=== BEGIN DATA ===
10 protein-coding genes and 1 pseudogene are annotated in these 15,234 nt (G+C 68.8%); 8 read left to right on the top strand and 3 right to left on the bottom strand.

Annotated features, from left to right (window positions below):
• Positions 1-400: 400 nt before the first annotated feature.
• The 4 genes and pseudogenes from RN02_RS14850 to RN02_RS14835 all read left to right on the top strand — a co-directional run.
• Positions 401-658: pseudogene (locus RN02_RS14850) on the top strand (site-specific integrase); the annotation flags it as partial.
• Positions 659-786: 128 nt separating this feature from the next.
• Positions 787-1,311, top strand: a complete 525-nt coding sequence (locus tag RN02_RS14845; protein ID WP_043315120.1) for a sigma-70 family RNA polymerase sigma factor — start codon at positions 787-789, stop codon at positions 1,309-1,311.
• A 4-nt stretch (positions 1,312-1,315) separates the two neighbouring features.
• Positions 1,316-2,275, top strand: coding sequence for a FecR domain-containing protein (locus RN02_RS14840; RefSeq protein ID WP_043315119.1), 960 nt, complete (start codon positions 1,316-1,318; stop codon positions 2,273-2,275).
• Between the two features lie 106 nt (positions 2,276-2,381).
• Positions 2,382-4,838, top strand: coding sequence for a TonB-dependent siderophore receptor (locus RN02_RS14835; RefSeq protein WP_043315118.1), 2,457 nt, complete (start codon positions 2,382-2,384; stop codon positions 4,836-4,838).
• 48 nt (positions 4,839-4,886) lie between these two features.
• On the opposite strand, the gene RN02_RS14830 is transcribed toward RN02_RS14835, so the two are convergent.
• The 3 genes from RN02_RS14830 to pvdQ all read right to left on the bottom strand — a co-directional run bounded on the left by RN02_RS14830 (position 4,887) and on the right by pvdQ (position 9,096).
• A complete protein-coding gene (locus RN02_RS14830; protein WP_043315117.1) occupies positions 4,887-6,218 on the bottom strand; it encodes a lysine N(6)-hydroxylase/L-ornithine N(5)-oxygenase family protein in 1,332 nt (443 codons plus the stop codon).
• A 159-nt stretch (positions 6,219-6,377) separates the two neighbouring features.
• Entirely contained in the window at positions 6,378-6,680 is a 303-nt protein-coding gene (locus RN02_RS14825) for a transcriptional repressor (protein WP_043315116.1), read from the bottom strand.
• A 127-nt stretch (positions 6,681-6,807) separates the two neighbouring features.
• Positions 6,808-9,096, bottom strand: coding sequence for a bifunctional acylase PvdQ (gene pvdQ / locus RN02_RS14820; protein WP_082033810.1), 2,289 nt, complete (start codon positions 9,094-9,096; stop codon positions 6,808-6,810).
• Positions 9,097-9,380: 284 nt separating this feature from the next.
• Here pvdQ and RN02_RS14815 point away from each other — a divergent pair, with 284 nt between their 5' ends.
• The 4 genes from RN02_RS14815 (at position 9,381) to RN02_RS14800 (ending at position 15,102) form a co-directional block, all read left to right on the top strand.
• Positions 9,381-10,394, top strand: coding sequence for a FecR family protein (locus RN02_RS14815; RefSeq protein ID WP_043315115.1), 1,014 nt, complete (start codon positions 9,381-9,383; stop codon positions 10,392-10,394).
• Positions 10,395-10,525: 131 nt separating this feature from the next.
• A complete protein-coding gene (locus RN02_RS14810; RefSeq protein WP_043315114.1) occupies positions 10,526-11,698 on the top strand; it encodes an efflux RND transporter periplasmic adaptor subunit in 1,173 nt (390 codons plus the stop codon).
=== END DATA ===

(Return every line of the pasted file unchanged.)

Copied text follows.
10 protein-coding genes and 1 pseudogene are annotated in these 15,234 nt (G+C 68.8%); 8 read left to right on the top strand and 3 right to left on the bottom strand.

Annotated features, from left to right (window positions below):
• Positions 1-400: 400 nt before the first annotated feature.
• The 4 genes and pseudogenes from RN02_RS14850 to RN02_RS14835 all read left to right on the top strand — a co-directional run.
• Positions 401-658: pseudogene (locus RN02_RS14850) on the top strand (site-specific integrase); the annotation flags it as partial.
• Positions 659-786: 128 nt separating this feature from the next.
• Positions 787-1,311, top strand: a complete 525-nt coding sequence (locus tag RN02_RS14845; protein ID WP_043315120.1) for a sigma-70 family RNA polymerase sigma factor — start codon at positions 787-789, stop codon at positions 1,309-1,311.
• A 4-nt stretch (positions 1,312-1,315) separates the two neighbouring features.
• Positions 1,316-2,275, top strand: coding sequence for a FecR domain-containing protein (locus RN02_RS14840; RefSeq protein ID WP_043315119.1), 960 nt, complete (start codon positions 1,316-1,318; stop codon positions 2,273-2,275).
• Between the two features lie 106 nt (positions 2,276-2,381).
• Positions 2,382-4,838, top strand: coding sequence for a TonB-dependent siderophore receptor (locus RN02_RS14835; RefSeq protein WP_043315118.1), 2,457 nt, complete (start codon positions 2,382-2,384; stop codon positions 4,836-4,838).
• 48 nt (positions 4,839-4,886) lie between these two features.
• On the opposite strand, the gene RN02_RS14830 is transcribed toward RN02_RS14835, so the two are convergent.
• The 3 genes from RN02_RS14830 to pvdQ all read right to left on the bottom strand — a co-directional run bounded on the left by RN02_RS14830 (position 4,887) and on the right by pvdQ (position 9,096).
• A complete protein-coding gene (locus RN02_RS14830; protein WP_043315117.1) occupies positions 4,887-6,218 on the bottom strand; it encodes a lysine N(6)-hydroxylase/L-ornithine N(5)-oxygenase family protein in 1,332 nt (443 codons plus the stop codon).
• A 159-nt stretch (positions 6,219-6,377) separates the two neighbouring features.
• Entirely contained in the window at positions 6,378-6,680 is a 303-nt protein-coding gene (locus RN02_RS14825) for a transcriptional repressor (protein WP_043315116.1), read from the bottom strand.
• A 127-nt stretch (positions 6,681-6,807) separates the two neighbouring features.
• Positions 6,808-9,096, bottom strand: coding sequence for a bifunctional acylase PvdQ (gene pvdQ / locus RN02_RS14820; protein WP_082033810.1), 2,289 nt, complete (start codon positions 9,094-9,096; stop codon positions 6,808-6,810).
• Positions 9,097-9,380: 284 nt separating this feature from the next.
• Here pvdQ and RN02_RS14815 point away from each other — a divergent pair, with 284 nt between their 5' ends.
• The 4 genes from RN02_RS14815 (at position 9,381) to RN02_RS14800 (ending at position 15,102) form a co-directional block, all read left to right on the top strand.
• Positions 9,381-10,394, top strand: coding sequence for a FecR family protein (locus RN02_RS14815; RefSeq protein ID WP_043315115.1), 1,014 nt, complete (start codon positions 9,381-9,383; stop codon positions 10,392-10,394).
• Positions 10,395-10,525: 131 nt separating this feature from the next.
• A complete protein-coding gene (locus RN02_RS14810; RefSeq protein WP_043315114.1) occupies positions 10,526-11,698 on the top strand; it encodes an efflux RND transporter periplasmic adaptor subunit in 1,173 nt (390 codons plus the stop codon).